38 Renfrew residents joined Renfrewshire’s Provost Anne Hall in an historic trip down the Clyde to preserve the town’s fishing rights on the river.
The guests were invited to watch as Renfrewshire’s civic leaders carried out the historic act of casting the nets to retain the rights of salmon fishing on the Clyde.
The custom goes back as far as 1781 when the town lost the right to the fishing on parts of the Clyde by not fishing in the area.
King Robert III had granted a charter to the community of Renfrew granting the right to fish the River Clyde as far back as 1396.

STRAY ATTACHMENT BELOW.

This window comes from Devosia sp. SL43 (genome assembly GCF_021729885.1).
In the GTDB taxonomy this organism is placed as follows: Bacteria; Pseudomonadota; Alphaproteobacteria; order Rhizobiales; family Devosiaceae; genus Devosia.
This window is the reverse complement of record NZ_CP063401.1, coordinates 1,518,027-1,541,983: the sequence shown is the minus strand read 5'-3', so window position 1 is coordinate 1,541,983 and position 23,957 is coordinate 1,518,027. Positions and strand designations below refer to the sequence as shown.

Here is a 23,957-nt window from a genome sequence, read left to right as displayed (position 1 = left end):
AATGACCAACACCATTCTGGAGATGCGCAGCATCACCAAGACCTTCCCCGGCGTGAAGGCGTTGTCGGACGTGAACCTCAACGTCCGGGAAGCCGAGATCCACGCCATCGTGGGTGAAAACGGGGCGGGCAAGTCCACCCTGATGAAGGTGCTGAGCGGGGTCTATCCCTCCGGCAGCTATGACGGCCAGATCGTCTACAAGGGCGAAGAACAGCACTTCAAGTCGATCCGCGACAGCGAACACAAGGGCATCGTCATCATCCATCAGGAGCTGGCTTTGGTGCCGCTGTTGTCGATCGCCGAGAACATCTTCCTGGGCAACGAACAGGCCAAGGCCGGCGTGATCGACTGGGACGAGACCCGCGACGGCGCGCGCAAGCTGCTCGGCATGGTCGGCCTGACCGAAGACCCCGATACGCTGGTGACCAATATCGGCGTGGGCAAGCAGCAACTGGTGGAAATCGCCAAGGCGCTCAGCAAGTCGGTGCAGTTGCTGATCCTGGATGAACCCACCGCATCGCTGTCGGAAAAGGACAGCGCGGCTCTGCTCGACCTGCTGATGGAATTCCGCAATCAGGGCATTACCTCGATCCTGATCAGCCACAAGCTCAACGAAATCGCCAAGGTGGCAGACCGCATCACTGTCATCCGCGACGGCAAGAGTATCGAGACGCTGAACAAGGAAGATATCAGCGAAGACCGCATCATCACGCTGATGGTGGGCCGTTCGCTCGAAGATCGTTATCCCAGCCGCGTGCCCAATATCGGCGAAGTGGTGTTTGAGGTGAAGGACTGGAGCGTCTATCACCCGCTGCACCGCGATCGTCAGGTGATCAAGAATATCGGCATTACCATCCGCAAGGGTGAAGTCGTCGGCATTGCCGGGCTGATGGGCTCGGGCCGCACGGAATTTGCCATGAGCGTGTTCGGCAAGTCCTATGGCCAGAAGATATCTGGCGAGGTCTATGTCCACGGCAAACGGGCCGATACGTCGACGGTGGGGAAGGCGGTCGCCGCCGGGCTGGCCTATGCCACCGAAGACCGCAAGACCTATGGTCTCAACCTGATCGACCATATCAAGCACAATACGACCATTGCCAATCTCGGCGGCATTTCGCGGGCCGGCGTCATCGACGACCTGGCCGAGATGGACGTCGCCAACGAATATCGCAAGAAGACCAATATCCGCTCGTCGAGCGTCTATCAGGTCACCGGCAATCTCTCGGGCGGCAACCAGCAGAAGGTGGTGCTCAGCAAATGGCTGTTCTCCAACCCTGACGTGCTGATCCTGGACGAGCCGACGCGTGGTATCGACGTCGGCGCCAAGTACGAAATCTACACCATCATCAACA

However Renfrew Town Council failed to keep the rights on parts of the river owned by Sir Michael Stewart because they hadn’t fished those areas for some years. From then on it became practise to maintain the rights by having the Provost, Baillies and Town Clerk put out the nets and haul them in every three years. The practise of casting of the nets is still carried on as a tradition.
Provost Hall was also joined by local councillors, MPs and MSPs for the trip from Braehead pier to the mouth of the River Leven.
Provost Hall said: “I was pleased that so many from the local community joined me on this unique celebration of Renfrew’s history. The historic salmon fishing is a significant tradition and one that’s worth preserving. It’s great that everyone had such a great day.”
The fishing net for the special trip was kindly donated by Gordon from Country Sports, Paisley.